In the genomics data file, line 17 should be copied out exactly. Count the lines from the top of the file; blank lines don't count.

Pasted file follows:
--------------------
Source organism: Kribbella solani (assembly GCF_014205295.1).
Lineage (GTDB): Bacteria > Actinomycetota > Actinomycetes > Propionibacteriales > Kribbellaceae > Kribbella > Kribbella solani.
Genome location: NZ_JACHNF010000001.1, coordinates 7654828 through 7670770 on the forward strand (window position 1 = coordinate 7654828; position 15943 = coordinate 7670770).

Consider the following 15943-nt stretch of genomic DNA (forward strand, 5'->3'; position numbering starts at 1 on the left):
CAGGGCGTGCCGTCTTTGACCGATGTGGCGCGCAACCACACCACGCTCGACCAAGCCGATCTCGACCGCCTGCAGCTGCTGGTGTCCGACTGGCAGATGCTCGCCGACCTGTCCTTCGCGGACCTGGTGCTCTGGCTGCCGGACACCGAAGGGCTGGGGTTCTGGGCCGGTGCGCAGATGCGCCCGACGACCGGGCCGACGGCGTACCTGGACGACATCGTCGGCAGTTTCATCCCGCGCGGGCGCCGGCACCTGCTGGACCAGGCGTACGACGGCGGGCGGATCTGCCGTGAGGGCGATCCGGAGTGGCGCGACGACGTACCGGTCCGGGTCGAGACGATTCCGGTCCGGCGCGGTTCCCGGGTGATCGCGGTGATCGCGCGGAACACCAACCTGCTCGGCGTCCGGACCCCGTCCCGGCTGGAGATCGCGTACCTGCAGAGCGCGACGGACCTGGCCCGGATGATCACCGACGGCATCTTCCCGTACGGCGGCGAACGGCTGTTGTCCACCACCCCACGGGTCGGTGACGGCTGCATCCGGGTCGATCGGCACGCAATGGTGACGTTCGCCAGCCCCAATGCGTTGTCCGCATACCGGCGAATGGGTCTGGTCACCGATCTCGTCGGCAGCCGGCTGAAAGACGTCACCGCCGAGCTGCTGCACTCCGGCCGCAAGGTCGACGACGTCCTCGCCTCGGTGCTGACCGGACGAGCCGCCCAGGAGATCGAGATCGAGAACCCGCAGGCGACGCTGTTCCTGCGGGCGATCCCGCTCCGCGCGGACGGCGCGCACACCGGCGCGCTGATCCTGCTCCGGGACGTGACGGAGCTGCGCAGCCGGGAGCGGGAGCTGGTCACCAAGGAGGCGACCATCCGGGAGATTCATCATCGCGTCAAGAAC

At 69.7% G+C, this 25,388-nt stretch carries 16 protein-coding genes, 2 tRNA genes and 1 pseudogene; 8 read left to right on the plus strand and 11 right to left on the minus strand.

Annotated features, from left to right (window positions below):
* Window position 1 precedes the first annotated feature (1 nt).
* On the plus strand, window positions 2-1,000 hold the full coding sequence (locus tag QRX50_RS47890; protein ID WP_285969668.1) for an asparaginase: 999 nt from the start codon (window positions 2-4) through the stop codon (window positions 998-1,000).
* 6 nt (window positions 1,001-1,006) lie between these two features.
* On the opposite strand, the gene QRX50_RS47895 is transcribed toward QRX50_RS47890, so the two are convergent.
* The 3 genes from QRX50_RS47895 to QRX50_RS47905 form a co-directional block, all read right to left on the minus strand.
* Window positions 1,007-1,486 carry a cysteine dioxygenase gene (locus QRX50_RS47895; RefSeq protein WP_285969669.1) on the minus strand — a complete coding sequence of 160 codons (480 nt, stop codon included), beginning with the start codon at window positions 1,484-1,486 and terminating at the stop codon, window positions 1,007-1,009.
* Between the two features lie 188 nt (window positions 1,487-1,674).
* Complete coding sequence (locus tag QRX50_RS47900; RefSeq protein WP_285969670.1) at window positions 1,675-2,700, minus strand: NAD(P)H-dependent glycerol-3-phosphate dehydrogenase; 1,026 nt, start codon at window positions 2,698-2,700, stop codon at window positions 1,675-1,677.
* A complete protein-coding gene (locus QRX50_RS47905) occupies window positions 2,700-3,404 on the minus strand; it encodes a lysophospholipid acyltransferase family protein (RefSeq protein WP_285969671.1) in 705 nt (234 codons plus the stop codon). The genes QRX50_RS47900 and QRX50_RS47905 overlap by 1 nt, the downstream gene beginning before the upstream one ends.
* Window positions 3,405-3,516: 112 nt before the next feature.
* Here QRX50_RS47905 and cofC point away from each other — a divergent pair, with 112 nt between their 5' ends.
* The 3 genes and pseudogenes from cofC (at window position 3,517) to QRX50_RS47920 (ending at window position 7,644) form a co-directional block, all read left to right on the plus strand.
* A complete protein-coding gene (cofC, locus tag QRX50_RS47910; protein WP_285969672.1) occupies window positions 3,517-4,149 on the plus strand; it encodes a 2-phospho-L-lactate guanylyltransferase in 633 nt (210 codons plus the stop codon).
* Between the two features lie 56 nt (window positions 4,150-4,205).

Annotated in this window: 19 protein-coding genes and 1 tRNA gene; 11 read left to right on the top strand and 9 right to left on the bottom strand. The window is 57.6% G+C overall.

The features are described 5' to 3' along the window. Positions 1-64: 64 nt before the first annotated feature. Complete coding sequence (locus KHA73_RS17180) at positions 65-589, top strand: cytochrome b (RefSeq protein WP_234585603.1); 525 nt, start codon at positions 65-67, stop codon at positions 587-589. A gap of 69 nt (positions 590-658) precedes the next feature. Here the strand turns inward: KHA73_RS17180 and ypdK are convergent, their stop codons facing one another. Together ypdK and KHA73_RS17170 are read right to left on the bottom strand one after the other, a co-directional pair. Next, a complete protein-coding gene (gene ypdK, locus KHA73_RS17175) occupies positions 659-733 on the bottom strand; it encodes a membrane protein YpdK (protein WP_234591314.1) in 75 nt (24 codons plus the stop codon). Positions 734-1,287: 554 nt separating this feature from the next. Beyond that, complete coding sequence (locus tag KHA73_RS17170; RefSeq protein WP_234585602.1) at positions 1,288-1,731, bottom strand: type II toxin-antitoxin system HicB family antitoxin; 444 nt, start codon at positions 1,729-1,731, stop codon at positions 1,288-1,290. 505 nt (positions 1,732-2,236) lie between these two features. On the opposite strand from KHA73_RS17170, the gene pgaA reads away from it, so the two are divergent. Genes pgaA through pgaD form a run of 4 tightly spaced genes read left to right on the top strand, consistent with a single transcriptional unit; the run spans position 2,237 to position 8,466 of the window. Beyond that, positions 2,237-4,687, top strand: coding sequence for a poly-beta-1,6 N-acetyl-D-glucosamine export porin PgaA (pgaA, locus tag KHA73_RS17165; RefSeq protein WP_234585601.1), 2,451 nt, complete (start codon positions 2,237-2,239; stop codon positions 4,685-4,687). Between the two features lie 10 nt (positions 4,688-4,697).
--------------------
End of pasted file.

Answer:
* Window positions 3,405-3,516: 112 nt before the next feature.